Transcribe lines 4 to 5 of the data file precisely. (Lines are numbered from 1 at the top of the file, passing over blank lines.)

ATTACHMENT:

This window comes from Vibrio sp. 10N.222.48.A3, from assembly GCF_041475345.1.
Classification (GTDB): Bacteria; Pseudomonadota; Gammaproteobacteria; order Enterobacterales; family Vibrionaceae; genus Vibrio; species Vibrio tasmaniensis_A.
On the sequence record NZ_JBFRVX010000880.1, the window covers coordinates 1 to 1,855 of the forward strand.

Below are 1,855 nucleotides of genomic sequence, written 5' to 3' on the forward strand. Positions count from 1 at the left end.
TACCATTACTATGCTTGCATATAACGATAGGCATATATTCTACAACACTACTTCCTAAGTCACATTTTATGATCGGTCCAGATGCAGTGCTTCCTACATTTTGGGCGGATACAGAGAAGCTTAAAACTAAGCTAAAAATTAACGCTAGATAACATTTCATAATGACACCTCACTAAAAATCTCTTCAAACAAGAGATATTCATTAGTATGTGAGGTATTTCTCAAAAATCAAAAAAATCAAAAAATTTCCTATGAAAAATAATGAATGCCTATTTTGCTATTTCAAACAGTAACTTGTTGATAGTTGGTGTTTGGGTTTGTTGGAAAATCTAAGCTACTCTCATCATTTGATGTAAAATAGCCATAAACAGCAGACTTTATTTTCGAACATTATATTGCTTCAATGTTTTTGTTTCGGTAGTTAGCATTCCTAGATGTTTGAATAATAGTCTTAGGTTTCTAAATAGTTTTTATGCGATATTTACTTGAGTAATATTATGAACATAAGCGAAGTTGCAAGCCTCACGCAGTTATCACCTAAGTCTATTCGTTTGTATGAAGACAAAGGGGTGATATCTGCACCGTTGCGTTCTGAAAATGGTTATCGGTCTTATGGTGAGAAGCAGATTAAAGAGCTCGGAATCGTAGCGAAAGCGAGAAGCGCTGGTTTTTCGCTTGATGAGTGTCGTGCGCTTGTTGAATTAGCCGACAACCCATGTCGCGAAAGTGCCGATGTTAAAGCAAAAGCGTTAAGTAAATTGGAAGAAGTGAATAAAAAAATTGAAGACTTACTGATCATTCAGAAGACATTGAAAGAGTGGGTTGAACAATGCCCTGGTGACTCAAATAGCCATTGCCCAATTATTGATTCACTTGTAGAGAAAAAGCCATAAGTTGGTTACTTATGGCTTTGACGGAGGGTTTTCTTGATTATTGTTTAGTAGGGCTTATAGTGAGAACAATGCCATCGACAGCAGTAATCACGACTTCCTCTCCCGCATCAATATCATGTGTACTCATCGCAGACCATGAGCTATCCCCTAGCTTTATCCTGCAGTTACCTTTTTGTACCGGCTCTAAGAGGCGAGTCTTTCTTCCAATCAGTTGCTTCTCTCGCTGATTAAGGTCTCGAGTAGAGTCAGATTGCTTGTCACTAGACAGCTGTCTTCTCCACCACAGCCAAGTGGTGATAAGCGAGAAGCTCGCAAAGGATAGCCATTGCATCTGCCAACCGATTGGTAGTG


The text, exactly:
Below are 1,855 nucleotides of genomic sequence, written 5' to 3' on the forward strand. Positions count from 1 at the left end.
TACCATTACTATGCTTGCATATAACGATAGGCATATATTCTACAACACTACTTCCTAAGTCACATTTTATGATCGGTCCAGATGCAGTGCTTCCTACATTTTGGGCGGATACAGAGAAGCTTAAAACTAAGCTAAAAATTAACGCTAGATAACATTTCATAATGACACCTCACTAAAAATCTCTTCAAACAAGAGATATTCATTAGTATGTGAGGTATTTCTCAAAAATCAAAAAAATCAAAAAATTTCCTATGAAAAATAATGAATGCCTATTTTGCTATTTCAAACAGTAACTTGTTGATAGTTGGTGTTTGGGTTTGTTGGAAAATCTAAGCTACTCTCATCATTTGATGTAAAATAGCCATAAACAGCAGACTTTATTTTCGAACATTATATTGCTTCAATGTTTTTGTTTCGGTAGTTAGCATTCCTAGATGTTTGAATAATAGTCTTAGGTTTCTAAATAGTTTTTATGCGATATTTACTTGAGTAATATTATGAACATAAGCGAAGTTGCAAGCCTCACGCAGTTATCACCTAAGTCTATTCGTTTGTATGAAGACAAAGGGGTGATATCTGCACCGTTGCGTTCTGAAAATGGTTATCGGTCTTATGGTGAGAAGCAGATTAAAGAGCTCGGAATCGTAGCGAAAGCGAGAAGCGCTGGTTTTTCGCTTGATGAGTGTCGTGCGCTTGTTGAATTAGCCGACAACCCATGTCGCGAAAGTGCCGATGTTAAAGCAAAAGCGTTAAGTAAATTGGAAGAAGTGAATAAAAAAATTGAAGACTTACTGATCATTCAGAAGACATTGAAAGAGTGGGTTGAACAATGCCCTGGTGACTCAAATAGCCATTGCCCAATTATTGATTCACTTGTAGAGAAAAAGCCATAAGTTGGTTACTTATGGCTTTGACGGAGGGTTTTCTTGATTATTGTTTAGTAGGGCTTATAGTGAGAACAATGCCATCGACAGCAGTAATCACGACTTCCTCTCCCGCATCAATATCATGTGTACTCATCGCAGACCATGAGCTATCCCCTAGCTTTATCCTGCAGTTACCTTTTTGTACCGGCTCTAAGAGGCGAGTCTTTCTTCCAATCAGTTGCTTCTCTCGCTGATTAAGGTCTCGAGTAGAGTCAGATTGCTTGTCACTAGACAGCTGTCTTCTCCACCACAGCCAAGTGGTGATAAGCGAGAAGCTCGCAAAGGATAGCCATTGCATCTGCCAACCGATTGGTAGTG